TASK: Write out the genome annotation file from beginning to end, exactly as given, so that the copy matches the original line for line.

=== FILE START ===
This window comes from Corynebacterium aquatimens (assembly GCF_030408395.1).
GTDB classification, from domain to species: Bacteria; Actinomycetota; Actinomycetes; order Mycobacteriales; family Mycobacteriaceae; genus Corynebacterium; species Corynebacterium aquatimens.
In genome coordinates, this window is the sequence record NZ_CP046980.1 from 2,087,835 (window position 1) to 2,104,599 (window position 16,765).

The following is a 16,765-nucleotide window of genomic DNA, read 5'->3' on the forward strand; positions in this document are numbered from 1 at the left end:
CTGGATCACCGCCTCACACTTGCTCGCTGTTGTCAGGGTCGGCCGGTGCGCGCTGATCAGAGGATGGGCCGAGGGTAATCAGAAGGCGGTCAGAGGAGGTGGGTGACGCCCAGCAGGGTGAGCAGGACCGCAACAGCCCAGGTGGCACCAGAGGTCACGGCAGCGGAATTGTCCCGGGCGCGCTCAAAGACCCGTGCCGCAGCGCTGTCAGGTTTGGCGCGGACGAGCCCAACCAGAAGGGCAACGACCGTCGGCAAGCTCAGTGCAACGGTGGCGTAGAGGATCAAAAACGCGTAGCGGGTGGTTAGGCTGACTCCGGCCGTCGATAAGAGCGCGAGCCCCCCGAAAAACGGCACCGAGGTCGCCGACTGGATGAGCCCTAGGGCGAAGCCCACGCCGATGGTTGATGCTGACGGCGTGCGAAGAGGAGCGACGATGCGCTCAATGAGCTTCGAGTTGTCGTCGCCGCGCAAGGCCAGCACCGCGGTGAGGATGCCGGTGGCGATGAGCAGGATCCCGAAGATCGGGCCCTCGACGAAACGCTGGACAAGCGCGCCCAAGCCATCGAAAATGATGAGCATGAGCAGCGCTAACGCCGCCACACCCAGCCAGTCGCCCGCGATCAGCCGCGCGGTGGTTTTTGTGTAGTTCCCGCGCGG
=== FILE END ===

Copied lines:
This window comes from Corynebacterium aquatimens (assembly GCF_030408395.1).
GTDB classification, from domain to species: Bacteria; Actinomycetota; Actinomycetes; order Mycobacteriales; family Mycobacteriaceae; genus Corynebacterium; species Corynebacterium aquatimens.
In genome coordinates, this window is the sequence record NZ_CP046980.1 from 2,087,835 (window position 1) to 2,104,599 (window position 16,765).

The following is a 16,765-nucleotide window of genomic DNA, read 5'->3' on the forward strand; positions in this document are numbered from 1 at the left end:
CTGGATCACCGCCTCACACTTGCTCGCTGTTGTCAGGGTCGGCCGGTGCGCGCTGATCAGAGGATGGGCCGAGGGTAATCAGAAGGCGGTCAGAGGAGGTGGGTGACGCCCAGCAGGGTGAGCAGGACCGCAACAGCCCAGGTGGCACCAGAGGTCACGGCAGCGGAATTGTCCCGGGCGCGCTCAAAGACCCGTGCCGCAGCGCTGTCAGGTTTGGCGCGGACGAGCCCAACCAGAAGGGCAACGACCGTCGGCAAGCTCAGTGCAACGGTGGCGTAGAGGATCAAAAACGCGTAGCGGGTGGTTAGGCTGACTCCGGCCGTCGATAAGAGCGCGAGCCCCCCGAAAAACGGCACCGAGGTCGCCGACTGGATGAGCCCTAGGGCGAAGCCCACGCCGATGGTTGATGCTGACGGCGTGCGAAGAGGAGCGACGATGCGCTCAATGAGCTTCGAGTTGTCGTCGCCGCGCAAGGCCAGCACCGCGGTGAGGATGCCGGTGGCGATGAGCAGGATCCCGAAGATCGGGCCCTCGACGAAACGCTGGACAAGCGCGCCCAAGCCATCGAAAATGATGAGCATGAGCAGCGCTAACGCCGCCACACCCAGCCAGTCGCCCGCGATCAGCCGCGCGGTGGTTTTTGTGTAGTTCCCGCGCGG